Feedly, the feed reader whose developers are trying to pick up where Google Reader left off, announced Monday that the service will get faster, work on Windows 8, and function without a browser extension.
The Web service, also available as an app for iOS and Android, lets people read Web sites via their RSS and Atom feeds. It's a technology that's popular among those with voracious information appetites, but it hasn't made it to the mainstream. In March Google announced that it's killing its Google Reader site on July 1.
Google's table scraps are a feast for others, though, and Feedly has been scrambling to advance its service to better meet the needs of Reader refugees.
There are plenty of them. The site's user population had been growing about 4 percent per week since last September but accelerated after Google announced the death of Reader. And about 70 percent of first-time users become regular users, the company said.
Feedly decides on new features in part through its user-voice site, where people can suggest features and vote on which ones they believe are most important. As a result of the feedback, Feedly announced the following feature road map:
- Search within my feedly
- Pure Web access [so no Chrome, Safari, or Firefox extension is needed]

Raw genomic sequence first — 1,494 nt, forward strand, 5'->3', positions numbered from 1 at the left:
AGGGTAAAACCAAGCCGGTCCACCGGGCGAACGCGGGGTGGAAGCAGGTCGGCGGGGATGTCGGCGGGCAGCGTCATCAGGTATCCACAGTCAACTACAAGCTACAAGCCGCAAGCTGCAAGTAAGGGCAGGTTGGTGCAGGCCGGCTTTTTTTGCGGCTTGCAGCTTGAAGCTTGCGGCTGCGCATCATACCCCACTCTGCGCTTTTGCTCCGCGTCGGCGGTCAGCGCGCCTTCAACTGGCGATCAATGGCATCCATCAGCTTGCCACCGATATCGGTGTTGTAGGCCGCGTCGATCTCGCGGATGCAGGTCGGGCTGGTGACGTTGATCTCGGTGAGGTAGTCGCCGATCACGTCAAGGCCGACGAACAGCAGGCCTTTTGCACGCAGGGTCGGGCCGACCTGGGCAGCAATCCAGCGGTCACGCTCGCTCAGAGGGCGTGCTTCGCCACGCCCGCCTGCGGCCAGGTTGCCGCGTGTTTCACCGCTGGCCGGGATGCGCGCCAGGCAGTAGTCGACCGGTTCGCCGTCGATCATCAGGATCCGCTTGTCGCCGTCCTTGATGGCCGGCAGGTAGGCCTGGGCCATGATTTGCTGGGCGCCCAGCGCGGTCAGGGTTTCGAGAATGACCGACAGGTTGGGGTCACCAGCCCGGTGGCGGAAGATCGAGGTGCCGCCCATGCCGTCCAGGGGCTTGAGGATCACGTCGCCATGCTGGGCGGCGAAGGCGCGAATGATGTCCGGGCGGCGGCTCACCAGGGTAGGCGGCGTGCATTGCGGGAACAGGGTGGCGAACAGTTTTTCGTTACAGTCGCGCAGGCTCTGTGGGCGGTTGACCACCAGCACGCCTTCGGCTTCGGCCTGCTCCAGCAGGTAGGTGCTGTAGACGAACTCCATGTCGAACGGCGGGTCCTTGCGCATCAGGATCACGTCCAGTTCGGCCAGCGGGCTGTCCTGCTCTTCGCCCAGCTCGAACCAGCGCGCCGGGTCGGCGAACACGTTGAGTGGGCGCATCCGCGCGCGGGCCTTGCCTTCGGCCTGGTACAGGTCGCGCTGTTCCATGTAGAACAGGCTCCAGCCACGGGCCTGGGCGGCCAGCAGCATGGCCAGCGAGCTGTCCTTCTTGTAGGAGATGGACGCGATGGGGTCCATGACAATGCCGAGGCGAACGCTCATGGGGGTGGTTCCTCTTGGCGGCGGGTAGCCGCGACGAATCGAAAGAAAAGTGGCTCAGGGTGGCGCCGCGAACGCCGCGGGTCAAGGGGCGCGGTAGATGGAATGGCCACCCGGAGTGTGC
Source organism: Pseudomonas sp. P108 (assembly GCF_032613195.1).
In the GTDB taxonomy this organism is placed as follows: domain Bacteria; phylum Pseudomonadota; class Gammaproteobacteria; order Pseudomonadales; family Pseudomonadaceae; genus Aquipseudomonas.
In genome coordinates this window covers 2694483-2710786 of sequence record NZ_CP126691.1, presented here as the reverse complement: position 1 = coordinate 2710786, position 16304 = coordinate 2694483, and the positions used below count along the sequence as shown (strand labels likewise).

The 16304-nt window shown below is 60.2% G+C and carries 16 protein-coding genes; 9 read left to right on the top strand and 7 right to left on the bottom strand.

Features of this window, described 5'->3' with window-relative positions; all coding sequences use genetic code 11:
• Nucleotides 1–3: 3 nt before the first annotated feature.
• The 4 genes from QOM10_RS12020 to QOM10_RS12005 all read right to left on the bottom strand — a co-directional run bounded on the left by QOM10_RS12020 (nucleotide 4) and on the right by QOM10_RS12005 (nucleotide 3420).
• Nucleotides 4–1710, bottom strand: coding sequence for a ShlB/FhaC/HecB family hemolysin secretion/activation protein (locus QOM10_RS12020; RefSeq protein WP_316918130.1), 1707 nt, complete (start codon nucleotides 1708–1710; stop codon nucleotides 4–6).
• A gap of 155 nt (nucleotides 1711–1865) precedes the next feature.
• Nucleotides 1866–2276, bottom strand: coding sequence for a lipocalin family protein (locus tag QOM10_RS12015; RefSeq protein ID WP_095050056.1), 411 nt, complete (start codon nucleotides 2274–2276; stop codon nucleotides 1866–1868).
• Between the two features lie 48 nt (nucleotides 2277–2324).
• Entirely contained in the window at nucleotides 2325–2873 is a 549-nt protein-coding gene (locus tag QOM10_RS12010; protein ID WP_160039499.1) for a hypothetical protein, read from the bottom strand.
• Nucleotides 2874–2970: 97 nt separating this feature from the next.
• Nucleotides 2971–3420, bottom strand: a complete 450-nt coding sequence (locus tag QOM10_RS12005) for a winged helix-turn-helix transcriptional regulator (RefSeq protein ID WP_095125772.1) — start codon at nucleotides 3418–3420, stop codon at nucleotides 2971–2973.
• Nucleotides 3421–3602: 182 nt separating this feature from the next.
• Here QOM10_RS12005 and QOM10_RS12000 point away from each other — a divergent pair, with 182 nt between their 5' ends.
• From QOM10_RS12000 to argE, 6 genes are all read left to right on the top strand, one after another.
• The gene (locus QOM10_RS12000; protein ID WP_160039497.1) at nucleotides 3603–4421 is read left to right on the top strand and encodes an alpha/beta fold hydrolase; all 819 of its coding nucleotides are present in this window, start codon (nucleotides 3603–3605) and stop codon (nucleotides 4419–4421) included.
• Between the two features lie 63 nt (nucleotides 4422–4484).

- Windows Phone and Windows 8
- Improved group sharing
- Bug fixes
Google wasn't the first to build reader software or a reader service, but it did help expand the market. And because it could be used through an application programming interface (API), other apps could use it, too.
Feedly is pursuing the API agenda, too, working with other reader projects so it can serve as a back end.
"As part of our Normandy project, we have been working with the developers of Reeder, Press, Nextgen Reader, Newsify and gReader to refine the feedly API," Feedly said. "We are teaming up with all of these companies and are excited to announce that you will be able to access your feedly from all of these applications and more before Google Reader retires. More on this later this month when we release the next version of feedly."
That June deadline is firm. Feedly today is a front end that relies on Google Reader to keep track of people's feeds, and June is the last month Google Reader will be available. With the Normandy project, Feedly will use its own service instead, though hosted on Google's App Engine infrastructure.
This month is also when a new potential rival will appear: the Digg Reader.
For now, Feedly is free, but "there probably will be a paid version in the future," the company said.